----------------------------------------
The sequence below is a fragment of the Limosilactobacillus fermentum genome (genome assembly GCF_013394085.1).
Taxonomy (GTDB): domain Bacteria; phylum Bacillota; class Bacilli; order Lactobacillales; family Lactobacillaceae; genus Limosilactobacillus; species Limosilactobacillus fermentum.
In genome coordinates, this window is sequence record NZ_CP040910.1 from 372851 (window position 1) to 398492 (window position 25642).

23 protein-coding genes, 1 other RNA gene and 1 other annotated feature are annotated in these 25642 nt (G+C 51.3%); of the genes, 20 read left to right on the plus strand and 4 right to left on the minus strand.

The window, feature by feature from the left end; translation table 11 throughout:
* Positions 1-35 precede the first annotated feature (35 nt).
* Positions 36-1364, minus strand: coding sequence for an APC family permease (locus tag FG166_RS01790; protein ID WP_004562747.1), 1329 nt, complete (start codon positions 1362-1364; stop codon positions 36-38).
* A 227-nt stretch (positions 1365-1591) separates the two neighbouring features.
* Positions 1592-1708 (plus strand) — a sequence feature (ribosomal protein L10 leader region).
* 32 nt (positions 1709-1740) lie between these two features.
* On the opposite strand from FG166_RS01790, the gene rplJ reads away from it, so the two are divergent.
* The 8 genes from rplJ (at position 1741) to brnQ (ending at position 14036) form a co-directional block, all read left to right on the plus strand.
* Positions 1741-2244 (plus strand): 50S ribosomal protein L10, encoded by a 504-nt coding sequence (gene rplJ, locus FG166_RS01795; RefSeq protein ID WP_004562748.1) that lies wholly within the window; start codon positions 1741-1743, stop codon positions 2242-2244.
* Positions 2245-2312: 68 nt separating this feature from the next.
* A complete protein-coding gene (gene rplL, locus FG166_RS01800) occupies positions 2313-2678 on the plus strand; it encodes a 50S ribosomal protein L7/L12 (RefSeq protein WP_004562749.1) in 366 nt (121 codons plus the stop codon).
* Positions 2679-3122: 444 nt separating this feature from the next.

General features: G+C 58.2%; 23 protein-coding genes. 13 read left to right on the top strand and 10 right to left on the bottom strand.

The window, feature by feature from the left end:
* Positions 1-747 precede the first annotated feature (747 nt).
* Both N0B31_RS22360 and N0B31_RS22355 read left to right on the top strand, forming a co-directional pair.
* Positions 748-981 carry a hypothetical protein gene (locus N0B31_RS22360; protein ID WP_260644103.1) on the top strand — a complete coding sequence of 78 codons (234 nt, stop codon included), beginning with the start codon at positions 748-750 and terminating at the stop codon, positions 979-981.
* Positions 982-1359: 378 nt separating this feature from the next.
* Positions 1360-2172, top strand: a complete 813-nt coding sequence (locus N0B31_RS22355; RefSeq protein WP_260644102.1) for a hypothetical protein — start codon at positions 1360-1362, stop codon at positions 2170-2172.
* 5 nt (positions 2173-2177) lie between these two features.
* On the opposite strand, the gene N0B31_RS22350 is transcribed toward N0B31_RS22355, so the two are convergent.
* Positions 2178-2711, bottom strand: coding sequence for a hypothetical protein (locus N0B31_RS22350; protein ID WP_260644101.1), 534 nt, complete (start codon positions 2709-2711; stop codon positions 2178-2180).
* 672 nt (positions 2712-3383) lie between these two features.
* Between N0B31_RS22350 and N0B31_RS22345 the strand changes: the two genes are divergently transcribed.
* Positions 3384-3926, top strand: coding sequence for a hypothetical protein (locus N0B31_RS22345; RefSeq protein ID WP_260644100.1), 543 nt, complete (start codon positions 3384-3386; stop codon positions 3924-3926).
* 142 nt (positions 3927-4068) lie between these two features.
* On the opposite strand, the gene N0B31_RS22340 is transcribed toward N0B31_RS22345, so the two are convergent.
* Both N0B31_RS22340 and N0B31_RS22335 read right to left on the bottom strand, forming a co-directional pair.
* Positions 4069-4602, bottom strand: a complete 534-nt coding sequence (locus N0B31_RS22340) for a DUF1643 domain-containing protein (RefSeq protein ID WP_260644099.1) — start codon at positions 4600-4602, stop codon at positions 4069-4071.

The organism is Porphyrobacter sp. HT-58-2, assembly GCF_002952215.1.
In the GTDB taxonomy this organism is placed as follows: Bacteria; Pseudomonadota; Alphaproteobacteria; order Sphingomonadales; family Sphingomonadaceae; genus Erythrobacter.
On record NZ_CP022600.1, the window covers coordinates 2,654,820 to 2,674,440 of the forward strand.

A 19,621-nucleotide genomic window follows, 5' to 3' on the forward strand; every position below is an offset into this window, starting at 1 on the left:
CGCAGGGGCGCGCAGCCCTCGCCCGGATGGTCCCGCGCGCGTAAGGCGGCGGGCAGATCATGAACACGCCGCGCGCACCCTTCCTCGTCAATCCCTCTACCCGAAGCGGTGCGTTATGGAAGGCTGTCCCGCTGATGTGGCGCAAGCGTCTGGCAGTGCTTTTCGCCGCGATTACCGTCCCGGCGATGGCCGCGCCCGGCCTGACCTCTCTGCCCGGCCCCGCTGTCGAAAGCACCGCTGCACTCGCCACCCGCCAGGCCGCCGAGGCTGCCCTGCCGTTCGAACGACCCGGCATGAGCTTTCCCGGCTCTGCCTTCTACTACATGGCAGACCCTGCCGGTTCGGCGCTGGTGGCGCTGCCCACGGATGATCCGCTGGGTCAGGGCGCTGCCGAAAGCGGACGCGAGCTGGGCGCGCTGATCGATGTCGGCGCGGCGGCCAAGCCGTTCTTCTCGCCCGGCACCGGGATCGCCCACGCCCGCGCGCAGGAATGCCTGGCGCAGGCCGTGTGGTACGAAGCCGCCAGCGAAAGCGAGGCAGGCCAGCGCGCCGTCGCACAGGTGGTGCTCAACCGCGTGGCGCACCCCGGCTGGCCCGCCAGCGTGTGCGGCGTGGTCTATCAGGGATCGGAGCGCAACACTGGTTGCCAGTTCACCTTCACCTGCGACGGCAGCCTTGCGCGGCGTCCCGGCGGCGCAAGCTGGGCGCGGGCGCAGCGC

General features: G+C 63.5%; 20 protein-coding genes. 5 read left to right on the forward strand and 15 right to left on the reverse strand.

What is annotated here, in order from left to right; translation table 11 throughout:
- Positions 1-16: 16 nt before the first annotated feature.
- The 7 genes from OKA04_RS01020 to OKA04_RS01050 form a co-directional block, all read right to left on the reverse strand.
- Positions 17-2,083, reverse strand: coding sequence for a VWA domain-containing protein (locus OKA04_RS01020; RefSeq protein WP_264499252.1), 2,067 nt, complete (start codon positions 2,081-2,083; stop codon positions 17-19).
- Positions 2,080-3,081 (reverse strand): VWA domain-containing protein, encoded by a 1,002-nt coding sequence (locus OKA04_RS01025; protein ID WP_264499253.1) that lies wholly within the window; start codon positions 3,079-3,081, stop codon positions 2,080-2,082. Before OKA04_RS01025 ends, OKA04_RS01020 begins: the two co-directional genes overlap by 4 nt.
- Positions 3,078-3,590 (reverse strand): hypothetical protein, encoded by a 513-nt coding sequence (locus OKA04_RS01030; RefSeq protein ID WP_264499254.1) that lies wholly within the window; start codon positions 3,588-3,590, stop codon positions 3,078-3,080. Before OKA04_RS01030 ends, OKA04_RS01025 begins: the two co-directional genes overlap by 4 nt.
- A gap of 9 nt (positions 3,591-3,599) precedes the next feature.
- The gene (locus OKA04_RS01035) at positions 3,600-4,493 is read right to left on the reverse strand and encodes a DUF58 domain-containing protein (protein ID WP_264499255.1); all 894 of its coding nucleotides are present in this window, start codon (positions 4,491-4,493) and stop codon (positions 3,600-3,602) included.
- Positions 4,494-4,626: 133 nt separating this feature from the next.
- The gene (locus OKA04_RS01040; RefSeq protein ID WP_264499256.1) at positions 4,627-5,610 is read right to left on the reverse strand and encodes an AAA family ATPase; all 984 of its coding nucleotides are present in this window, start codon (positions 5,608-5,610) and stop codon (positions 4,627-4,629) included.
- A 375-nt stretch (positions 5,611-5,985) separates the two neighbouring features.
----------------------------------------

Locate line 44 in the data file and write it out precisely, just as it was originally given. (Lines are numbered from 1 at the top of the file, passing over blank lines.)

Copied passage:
- Positions 2,080-3,081 (reverse strand): VWA domain-containing protein, encoded by a 1,002-nt coding sequence (locus OKA04_RS01025; protein ID WP_264499253.1) that lies wholly within the window; start codon positions 3,079-3,081, stop codon positions 2,080-2,082. Before OKA04_RS01025 ends, OKA04_RS01020 begins: the two co-directional genes overlap by 4 nt.